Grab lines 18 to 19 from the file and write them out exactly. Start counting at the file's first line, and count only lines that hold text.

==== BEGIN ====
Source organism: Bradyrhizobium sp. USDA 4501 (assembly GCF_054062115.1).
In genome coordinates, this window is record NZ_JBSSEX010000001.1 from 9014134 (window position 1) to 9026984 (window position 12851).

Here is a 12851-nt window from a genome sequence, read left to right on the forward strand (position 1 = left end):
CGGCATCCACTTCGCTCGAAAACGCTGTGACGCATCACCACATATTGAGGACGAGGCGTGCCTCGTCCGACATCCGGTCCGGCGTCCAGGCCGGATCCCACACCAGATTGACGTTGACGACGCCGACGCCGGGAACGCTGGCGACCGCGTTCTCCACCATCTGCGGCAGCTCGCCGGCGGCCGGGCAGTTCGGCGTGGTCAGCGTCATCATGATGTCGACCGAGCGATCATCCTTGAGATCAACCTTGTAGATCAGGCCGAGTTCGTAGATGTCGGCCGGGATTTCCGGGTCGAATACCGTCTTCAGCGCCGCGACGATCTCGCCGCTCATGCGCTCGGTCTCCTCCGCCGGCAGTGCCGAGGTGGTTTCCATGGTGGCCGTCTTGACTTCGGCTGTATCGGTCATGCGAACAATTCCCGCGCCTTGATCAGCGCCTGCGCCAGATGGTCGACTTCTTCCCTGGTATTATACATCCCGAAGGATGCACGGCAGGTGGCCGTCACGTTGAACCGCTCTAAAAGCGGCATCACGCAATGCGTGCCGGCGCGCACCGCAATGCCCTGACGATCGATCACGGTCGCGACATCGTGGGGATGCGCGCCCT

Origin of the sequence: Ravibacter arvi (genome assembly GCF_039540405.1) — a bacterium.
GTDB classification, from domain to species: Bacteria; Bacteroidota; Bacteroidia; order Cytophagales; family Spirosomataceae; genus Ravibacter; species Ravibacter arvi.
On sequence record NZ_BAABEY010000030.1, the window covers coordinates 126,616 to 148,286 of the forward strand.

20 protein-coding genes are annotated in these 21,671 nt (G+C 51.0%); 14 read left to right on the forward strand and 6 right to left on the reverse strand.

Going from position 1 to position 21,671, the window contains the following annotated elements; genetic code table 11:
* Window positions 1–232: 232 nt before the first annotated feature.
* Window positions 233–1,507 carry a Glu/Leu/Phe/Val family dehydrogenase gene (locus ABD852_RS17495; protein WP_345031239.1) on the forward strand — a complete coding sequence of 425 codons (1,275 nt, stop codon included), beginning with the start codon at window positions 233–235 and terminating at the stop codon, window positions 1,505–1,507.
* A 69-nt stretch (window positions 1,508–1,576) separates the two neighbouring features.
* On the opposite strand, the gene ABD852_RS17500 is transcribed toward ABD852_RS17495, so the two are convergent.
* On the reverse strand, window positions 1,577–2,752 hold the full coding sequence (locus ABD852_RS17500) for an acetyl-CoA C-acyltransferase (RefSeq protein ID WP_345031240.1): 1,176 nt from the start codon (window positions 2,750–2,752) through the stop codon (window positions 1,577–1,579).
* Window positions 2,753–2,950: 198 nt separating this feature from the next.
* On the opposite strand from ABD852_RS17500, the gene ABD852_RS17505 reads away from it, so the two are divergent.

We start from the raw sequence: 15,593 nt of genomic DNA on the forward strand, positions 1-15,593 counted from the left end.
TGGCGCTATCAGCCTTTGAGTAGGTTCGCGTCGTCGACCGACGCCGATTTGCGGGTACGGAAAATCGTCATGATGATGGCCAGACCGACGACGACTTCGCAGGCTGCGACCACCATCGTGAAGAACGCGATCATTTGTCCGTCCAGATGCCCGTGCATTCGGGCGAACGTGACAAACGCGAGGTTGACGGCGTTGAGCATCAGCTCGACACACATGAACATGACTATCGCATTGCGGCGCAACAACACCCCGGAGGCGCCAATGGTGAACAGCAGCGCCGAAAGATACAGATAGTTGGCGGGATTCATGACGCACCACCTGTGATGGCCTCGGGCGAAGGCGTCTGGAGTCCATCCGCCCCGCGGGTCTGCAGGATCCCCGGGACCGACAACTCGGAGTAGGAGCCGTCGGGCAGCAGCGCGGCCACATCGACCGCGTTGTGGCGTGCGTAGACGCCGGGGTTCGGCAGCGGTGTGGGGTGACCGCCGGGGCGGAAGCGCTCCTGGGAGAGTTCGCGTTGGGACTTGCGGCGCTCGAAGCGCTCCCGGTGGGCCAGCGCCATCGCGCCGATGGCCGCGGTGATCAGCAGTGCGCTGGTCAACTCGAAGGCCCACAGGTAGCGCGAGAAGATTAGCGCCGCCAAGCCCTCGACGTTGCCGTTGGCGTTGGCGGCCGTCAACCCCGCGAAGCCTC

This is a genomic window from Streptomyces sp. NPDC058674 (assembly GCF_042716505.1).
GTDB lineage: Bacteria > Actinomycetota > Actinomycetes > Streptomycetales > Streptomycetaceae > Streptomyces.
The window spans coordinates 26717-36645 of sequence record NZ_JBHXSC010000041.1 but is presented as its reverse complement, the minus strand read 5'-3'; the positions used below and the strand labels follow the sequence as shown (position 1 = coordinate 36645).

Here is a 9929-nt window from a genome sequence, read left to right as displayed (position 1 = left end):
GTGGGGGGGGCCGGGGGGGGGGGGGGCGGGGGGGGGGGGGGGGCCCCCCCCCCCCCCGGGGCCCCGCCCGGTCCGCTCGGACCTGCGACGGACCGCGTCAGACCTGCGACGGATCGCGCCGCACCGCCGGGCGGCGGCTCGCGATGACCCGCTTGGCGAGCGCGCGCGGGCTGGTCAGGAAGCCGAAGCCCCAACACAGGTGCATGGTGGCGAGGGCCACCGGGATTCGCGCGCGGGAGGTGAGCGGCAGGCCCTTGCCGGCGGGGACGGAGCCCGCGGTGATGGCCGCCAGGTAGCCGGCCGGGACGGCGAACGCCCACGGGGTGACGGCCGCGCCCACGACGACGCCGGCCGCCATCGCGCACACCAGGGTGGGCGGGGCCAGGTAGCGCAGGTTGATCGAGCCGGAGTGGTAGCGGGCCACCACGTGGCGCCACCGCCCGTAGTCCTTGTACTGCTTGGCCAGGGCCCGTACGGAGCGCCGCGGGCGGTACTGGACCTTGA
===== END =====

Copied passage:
TGGCGCTATCAGCCTTTGAGTAGGTTCGCGTCGTCGACCGACGCCGATTTGCGGGTACGGAAAATCGTCATGATGATGGCCAGACCGACGACGACTTCGCAGGCTGCGACCACCATCGTGAAGAACGCGATCATTTGTCCGTCCAGATGCCCGTGCATTCGGGCGAACGTGACAAACGCGAGGTTGACGGCGTTGAGCATCAGCTCGACACACATGAACATGACTATCGCATTGCGGCGCAACAACACCCCGGAGGCGCCAATGGTGAACAGCAGCGCCGAAAGATACAGATAGTTGGCGGGATTCATGACGCACCACCTGTGATGGCCTCGGGCGAAGGCGTCTGGAGTCCATCCGCCCCGCGGGTCTGCAGGATCCCCGGGACCGACAACTCGGAGTAGGAGCCGTCGGGCAGCAGCGCGGCCACATCGACCGCGTTGTGGCGTGCGTAGACGCCGGGGTTCGGCAGCGGTGTGGGGTGACCGCCGGGGCGGAAGCGCTCCTGGGAGAGTTCGCGTTGGGACTTGCGGCGCTCGAAGCGCTCCCGGTGGGCCAGCGCCATCGCGCCGATGGCCGCGGTGATCAGCAGTGCGCTGGTCAACTCGAAGGCCCACAGGTAGCGCGAGAAGATTAGCGCCGCCAAGCCCTCGACGTTGCCGTTGGCGTTGGCGGCCGTCAACCCCGCGAAGCCTC

This is a genomic window from Streptomyces sp. NPDC058674 (assembly GCF_042716505.1).